Response Crafting

How to love, part III

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Take ownership.

People do things. They do what’s right for them or they just do what makes them feel right right then or they do something to respond to something they’re dealing with.

And if it doesn’t immediately reconcile with your sense of reality, you might think or other people in your life might tell you: “this isn’t about you.”

And it’s true.

What we see and create in the external world is only a reflection of our inner world. And when people react with opposition to any person or circumstance, they are really only struggling with themselves. “Putting up resistance is the response of defenses created by old hurts.” That’s Deepak.

But if that’s true for those other people, it’s also true for you.

So eventually you realize, in a big-picture sense: “This” – your own version of “this” – is about you.

Other people’s reactions and decisions are about them. But your feelings and viewpoint in response to those reactive decisions are about you. In fact, your reactions to their reactions are entirely about you. About nothing except you.

We are in control of our own response. So if we’re feeling something negative – fear or resentment or anger or sadness – that is 100% on us, not anybody else.

Relinquish.

We can let go of our own negative feelings. Including letting go of our own desire for others to relinquish theirs.

When you do so, “you will be healing yourself and cooperating with the flow of the universe.”

This isn’t about denying our experience – let us please not do that any more than we already do – but rather honoring and moving through our emotions to their exhaustion. It’s about really unpacking them and setting them all out on the table and sitting with them, staring at them, agonizing over them, even, if you need to, for long enough that we finally exhaust ourselves over the task and work all the way through to the other side.

And it’s within your own power to flip it over – to decide that, instead of harboring and safeguarding these feelings, you want to relinquish them to the universe.

And when you get to the other side, there is this sudden wash where you realize: all you have to do is love.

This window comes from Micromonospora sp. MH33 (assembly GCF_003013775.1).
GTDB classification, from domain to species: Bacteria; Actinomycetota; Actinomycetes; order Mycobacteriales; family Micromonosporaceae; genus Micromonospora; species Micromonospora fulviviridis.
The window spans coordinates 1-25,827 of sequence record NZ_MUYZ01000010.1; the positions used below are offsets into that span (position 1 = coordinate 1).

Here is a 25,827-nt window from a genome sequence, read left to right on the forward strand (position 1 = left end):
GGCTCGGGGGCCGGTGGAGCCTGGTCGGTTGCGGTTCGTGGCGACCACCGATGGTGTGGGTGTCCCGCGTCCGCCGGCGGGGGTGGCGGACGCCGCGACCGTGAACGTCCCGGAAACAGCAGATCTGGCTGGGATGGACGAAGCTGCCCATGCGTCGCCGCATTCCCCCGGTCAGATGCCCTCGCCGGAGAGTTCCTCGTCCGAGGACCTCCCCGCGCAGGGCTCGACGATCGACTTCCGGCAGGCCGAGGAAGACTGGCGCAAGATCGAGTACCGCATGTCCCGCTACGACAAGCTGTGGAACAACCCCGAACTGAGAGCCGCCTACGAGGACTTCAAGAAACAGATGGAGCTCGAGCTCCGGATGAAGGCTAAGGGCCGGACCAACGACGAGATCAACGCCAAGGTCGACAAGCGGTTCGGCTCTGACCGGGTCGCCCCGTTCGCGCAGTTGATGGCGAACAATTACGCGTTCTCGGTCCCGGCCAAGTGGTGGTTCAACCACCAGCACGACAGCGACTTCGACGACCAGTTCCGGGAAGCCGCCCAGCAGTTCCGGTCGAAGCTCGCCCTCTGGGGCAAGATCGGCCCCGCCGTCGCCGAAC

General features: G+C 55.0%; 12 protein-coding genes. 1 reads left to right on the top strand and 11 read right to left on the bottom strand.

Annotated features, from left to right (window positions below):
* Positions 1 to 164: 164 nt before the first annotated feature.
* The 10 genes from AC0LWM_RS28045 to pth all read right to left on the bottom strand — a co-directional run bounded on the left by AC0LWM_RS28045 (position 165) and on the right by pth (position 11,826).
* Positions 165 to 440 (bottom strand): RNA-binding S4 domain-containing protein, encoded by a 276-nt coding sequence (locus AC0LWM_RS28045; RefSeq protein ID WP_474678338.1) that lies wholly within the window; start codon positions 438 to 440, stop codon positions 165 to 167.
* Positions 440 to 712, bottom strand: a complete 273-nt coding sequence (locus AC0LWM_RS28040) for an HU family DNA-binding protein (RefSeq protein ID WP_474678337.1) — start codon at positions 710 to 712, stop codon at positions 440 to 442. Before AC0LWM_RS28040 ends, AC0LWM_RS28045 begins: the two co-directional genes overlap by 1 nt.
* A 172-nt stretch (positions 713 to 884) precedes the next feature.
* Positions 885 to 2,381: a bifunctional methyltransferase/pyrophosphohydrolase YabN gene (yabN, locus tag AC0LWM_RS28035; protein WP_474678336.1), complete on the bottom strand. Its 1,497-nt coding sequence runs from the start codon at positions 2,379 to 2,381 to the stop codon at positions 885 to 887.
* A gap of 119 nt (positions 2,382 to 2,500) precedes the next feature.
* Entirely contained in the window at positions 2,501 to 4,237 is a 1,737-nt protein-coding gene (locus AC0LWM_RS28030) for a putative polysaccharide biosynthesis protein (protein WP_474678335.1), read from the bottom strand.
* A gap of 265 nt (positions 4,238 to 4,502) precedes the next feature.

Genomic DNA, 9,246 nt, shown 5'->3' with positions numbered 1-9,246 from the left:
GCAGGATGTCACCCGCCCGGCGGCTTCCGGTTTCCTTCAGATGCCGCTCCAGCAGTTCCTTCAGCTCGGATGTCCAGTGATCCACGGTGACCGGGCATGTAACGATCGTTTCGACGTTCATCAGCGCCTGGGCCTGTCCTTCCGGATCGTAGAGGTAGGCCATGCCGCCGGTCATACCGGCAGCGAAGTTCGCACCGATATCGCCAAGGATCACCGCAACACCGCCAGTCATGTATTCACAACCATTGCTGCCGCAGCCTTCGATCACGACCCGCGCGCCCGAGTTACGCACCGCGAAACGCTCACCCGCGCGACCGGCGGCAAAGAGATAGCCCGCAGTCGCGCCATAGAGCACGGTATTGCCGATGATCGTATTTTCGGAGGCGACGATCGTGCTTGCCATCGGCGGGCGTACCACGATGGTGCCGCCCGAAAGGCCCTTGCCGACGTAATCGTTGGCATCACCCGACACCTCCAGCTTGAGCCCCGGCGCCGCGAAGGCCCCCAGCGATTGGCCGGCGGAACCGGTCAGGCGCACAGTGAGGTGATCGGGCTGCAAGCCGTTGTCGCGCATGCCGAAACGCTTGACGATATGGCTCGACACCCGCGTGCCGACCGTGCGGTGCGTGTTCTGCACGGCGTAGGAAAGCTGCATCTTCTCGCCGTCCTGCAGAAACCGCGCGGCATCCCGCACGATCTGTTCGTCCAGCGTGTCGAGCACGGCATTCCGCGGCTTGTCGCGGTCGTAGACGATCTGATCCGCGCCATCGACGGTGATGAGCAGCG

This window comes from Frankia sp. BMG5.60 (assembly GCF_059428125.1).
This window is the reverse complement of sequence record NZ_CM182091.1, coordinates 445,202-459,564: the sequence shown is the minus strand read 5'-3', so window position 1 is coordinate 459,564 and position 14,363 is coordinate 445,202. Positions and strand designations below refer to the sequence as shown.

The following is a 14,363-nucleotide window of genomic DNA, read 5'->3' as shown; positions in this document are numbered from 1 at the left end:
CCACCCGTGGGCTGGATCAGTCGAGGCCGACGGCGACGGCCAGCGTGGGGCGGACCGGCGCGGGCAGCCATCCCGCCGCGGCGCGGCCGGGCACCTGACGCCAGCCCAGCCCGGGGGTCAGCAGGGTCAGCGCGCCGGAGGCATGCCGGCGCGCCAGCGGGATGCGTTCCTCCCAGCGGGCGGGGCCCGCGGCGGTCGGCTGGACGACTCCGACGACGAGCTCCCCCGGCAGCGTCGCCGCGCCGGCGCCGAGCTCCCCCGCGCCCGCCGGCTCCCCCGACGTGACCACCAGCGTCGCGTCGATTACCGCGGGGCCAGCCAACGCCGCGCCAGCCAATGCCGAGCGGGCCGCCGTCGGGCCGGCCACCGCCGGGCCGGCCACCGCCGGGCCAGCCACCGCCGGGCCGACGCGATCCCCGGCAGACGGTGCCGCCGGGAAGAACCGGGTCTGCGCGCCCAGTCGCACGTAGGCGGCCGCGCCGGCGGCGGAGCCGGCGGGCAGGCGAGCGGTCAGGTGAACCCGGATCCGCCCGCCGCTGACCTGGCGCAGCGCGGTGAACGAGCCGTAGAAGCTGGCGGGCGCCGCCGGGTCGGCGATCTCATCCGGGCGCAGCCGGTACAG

Love.

Replace fear-motivated behavior with love-motivated behavior.

“Fear is the product of memory, which dwells in the past. Remembering what hurt us before, we direct our energies toward making certain that an old hurt will not repeat itself. But trying to impose the past on the present will never wipe out the threat of being hurt. That happens only when you find the security of your own being, which is love.” Deepak again.

When you get to the other side and have this realization, it’s with a wave of relief and ease. You find and make peace. It’s easy and obvious: All you have to do is shovel love at this.

You don’t have to agonize over anything. All you have to do is wish others well. Mean well for others, if you can. If they miss or misinterpret it, try again or keep trying. In your own head. From’s arm’s length. Whatever. The energy you are adding to the universe here is simply: “nah, nothin’ but love.”

It goes a little like the Metta prayer, with which I am only superficially familiar and only as of recent, but goes, paraphrased, something like:

May everyone be happy, healthy and whole.
May they have love, warmth and affection.
May they be protected from harm, and free from fear.
May they be alive, engaged and joyful.
May they enjoy inner peace and ease.
May that peace expand into their world and throughout the entire universe.

When you realize that all you have to worry about is your own response, and when you commit to the fact that your response is to love, everything becomes pretty easy.

TL;DR – Your feelings are never about anyone but you. Your fear (or your resentment or anger or aloofness or whatever else) is all your own. If you want happiness, relinquish anything negative. And instead shove love at whatever’s there.

fwiw, here’s Part I and Part II. You didn’t need to read them in order. So it’s cool.

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One thought on “How to love, part III

  1. Pingback: 2015 Review | Response Crafting

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